Over-fat



[fat] /fæt/

adjective, fatter, fattest.
1.
having too much flabby tissue; corpulent; obese:
a fat person.
2.
plump; well-fed:
a good, fat chicken.
3.
consisting of or containing fat; greasy; oily:
fat gravy; fat meat.
4.
profitable, as an office:
a fat job on the city commission.
5.
affording good opportunities, especially for gain:
a fat business contract.
6.
wealthy; prosperous; rich:
He grew fat on dishonest profits.
7.
big, broad, or extended; thick:
a fat sheaf of bills.
8.
plentiful; abundant:
a fat supply of food.
9.
plentifully supplied:
a fat larder; a fat feast.
10.
dull; stupid:
fat clumsiness of manner.
11.
abounding in a particular element:
Fat pine is rich in resin.
12.
(of paint) having more oil than pigment.
Compare 2 (def 6).
13.
(of coal) highly bituminous; rich in volatile hydrocarbons.
14.
Ceramics. 1 (def 25).
15.
fertile, as land:
Everything grows in this fat soil.
noun
16.
any of several white or yellowish greasy substances, forming the chief part of adipose tissue of animals and also occurring in plants, that when pure are colorless, odorless, and tasteless and are either solid or liquid esters of glycerol with ; fats are insoluble in water or cold alcohol but soluble in ether, chloroform, or benzene: used in the manufacture of soap, paints, and other protective coatings and in cooking.
17.
animal tissue containing much of this substance; loose flesh; flabbiness:
to have rolls of fat around one’s waist.
18.
the richest or best part of anything.
19.
obesity; corpulence:
In his later years, he inclined to fat.
20.
Slang. especially profitable or advantageous work.
21.
an overabundance or excess; superfluity.
22.
action or lines in a dramatic part that permit an actor to display abilities.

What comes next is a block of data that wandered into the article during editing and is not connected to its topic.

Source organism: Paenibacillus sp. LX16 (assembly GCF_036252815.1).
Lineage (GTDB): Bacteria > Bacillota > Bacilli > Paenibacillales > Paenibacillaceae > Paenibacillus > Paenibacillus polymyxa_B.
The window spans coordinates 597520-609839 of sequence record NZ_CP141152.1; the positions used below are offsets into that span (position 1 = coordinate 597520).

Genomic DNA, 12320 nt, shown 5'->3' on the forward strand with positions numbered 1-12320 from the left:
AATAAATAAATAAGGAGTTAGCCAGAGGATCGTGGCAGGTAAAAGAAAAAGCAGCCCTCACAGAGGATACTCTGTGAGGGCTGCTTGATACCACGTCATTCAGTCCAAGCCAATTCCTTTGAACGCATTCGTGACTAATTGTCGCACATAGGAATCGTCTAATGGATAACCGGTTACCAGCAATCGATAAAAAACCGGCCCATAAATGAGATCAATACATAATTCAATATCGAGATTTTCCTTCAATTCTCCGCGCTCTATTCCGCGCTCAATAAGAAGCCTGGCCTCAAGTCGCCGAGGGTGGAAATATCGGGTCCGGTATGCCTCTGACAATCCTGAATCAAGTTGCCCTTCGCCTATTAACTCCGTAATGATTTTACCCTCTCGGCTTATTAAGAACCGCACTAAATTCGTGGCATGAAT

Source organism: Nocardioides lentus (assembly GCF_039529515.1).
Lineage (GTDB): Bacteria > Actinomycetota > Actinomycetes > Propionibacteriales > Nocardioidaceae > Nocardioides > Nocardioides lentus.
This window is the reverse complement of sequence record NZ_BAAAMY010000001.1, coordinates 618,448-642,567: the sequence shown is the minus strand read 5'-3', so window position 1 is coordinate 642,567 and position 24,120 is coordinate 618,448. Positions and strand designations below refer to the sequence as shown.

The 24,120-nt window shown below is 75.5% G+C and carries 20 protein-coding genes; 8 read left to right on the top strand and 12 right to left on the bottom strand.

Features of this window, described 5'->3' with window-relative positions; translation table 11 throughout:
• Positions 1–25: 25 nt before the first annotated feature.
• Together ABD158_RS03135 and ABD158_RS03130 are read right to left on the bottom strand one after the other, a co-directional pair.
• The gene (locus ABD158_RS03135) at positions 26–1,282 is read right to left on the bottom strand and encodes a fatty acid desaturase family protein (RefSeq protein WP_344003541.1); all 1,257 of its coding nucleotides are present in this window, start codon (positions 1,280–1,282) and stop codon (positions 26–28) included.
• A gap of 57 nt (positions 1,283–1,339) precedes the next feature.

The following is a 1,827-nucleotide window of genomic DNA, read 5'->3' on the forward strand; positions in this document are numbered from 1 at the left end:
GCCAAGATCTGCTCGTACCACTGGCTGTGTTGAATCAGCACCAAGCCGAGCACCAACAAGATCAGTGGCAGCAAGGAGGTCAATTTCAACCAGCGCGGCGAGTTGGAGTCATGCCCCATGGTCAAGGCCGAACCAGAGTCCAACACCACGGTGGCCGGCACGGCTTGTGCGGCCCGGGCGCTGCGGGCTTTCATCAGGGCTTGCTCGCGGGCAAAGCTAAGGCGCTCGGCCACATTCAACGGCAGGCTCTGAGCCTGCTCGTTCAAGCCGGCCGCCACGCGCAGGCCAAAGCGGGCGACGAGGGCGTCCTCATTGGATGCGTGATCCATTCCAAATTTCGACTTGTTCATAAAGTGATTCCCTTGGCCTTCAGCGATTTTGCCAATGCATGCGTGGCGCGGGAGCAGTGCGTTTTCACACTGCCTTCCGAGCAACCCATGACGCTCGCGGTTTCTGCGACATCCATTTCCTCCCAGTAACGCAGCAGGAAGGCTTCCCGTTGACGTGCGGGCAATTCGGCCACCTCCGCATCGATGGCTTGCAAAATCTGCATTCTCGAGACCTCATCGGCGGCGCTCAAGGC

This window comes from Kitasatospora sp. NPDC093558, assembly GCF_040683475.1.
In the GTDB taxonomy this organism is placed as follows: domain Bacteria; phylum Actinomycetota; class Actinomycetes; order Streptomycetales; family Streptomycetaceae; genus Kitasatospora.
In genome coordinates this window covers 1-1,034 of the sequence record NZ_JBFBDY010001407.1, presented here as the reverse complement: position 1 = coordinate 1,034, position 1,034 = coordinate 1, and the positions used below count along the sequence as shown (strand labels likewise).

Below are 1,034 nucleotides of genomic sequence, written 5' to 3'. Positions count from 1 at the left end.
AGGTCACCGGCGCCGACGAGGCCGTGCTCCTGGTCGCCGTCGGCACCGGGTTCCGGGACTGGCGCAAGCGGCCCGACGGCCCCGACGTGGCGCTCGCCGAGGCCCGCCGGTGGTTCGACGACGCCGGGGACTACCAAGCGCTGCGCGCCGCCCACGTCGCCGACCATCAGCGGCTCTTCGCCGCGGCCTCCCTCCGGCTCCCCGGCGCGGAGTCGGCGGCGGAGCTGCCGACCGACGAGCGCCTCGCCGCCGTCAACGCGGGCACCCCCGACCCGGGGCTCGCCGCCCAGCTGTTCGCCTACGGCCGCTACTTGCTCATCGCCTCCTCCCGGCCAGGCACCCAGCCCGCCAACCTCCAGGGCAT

23.
Also, phat. Also called lift. Typesetting. matter that can be composed easily and profitably, especially from standing type, illustrations, or the like:
fat work.
Compare 2 (def 11).
verb (used with or without object), fatted, fatting.
24.
to make or become fat.
Idioms
25.
a fat chance, Slang. a very slight chance; small probability:
A fat chance he has of winning the title!
26.
a fat lot, Slang. little or not at all:
A fat lot they care about anyone else’s troubles!
27.
chew the fat. (def 11).
28.
the fat is in the fire,

29.
the fat of the land, the best or richest of anything obtainable:
to live on the fat of the land.
/fæt/
noun
1.
any of a class of naturally occurring soft greasy solids that are esters of glycerol and certain fatty acids. They are present in some plants and in the adipose tissue of animals, forming a reserve energy source, and are used in making soap and paint and in the food industry See also oil (sense 1)
2.
vegetable or animal tissue containing fat related adjectives adipose lipoid stearic
3.
corpulence, obesity, or plumpness
4.
the best or richest part of something
5.
a part in a play that gives an actor a good opportunity to show his talents
6.
(slang) chew the fat

7.
the fat is in the fire, an irrevocable action has been taken, esp one from which dire consequences are expected
8.
the fat of the land, the best that is obtainable
adjective fatter, fattest
9.
having much or too much flesh or fat
10.